THE POPULAR SCIENCE MONTHLY.
It is known that trachoma is a common disease of the American Indians, and its ravages are only equalled in seriousness by tuberculosis. In some sections of the southwest, from 65 per cent, to 95 per cent, of the Indians are trachomatous. Over 800 cases of the disease were operated upon and treated at the trachoma hospital of the Indian Service in Phoenix, Arizona, alone, according to the report of the Commissioner of Indian Affairs for 1911. A recent investigation covering 39,231 Indians in 25 states, one eighth of the total Indian population, showed 8,940 or 22.7 per cent, to have trachoma. At this rate there are 72,000 trachomatous Indians in the United States.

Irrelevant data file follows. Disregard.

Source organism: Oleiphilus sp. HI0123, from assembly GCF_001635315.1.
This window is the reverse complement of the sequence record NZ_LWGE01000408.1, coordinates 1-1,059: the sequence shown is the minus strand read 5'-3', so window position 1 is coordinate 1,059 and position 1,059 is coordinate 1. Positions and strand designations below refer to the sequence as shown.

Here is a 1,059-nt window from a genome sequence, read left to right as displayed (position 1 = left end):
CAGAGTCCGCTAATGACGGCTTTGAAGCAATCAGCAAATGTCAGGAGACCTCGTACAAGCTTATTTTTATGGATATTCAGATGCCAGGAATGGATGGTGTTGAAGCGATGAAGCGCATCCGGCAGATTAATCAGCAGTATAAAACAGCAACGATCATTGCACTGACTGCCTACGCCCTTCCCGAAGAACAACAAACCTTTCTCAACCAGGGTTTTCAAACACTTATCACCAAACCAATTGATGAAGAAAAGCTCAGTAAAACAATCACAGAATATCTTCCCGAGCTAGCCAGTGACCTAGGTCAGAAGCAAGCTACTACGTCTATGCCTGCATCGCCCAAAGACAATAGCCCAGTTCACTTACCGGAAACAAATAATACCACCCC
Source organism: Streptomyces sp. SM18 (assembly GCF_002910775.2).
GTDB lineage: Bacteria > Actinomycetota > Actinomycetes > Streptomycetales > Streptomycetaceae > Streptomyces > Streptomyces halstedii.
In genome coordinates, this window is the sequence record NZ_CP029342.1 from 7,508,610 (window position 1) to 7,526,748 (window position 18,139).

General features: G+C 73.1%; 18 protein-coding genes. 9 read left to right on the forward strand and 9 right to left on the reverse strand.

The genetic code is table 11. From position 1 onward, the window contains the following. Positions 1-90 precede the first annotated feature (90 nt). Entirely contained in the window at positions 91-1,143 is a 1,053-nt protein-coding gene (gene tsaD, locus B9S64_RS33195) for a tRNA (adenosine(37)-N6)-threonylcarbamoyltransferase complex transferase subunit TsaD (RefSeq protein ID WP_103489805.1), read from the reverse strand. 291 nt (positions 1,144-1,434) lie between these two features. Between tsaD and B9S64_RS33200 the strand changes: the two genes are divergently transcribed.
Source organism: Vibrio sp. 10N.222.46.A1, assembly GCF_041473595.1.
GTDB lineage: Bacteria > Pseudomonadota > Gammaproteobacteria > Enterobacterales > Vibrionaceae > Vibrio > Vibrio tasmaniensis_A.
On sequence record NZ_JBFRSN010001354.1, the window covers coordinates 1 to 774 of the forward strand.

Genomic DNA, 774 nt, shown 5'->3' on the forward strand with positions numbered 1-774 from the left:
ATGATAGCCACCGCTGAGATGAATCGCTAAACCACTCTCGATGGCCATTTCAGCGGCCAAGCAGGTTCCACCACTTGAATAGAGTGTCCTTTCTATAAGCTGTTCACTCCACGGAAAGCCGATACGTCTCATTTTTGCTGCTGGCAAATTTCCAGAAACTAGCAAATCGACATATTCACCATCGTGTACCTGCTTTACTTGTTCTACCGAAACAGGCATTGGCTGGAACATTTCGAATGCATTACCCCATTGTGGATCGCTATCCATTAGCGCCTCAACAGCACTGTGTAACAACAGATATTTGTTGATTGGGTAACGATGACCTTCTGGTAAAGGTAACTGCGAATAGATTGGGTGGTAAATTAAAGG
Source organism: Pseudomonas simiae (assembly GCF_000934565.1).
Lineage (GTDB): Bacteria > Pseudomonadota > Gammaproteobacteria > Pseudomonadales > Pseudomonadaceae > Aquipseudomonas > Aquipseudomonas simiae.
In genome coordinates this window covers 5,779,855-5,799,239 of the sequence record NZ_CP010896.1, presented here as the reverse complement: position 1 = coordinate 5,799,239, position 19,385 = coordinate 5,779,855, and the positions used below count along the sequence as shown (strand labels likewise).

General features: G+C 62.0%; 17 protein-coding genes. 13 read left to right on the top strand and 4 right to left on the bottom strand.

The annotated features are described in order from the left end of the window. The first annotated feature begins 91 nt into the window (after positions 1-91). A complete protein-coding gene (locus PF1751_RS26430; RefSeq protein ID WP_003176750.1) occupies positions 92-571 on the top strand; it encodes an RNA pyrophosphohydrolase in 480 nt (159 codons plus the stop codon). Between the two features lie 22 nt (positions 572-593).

In 1911 Surgeon M. H. Foster, of the U. S. Public Health Service, made a survey of conditions of health and sanitation among the natives of Alaska. Of 1,364 Alaskan Indians examined over 7 per cent, suffered from trachoma, and nearly 3 per cent. were blind largely as a result of trachoma. The disease ranked with syphilis and tuberculosis as one of the most destructive to which the natives are subject. Recently Surgeon John McMullen, of the Public Health Service, has conducted a careful investigation as to the prevalence and seriousness of trachoma among the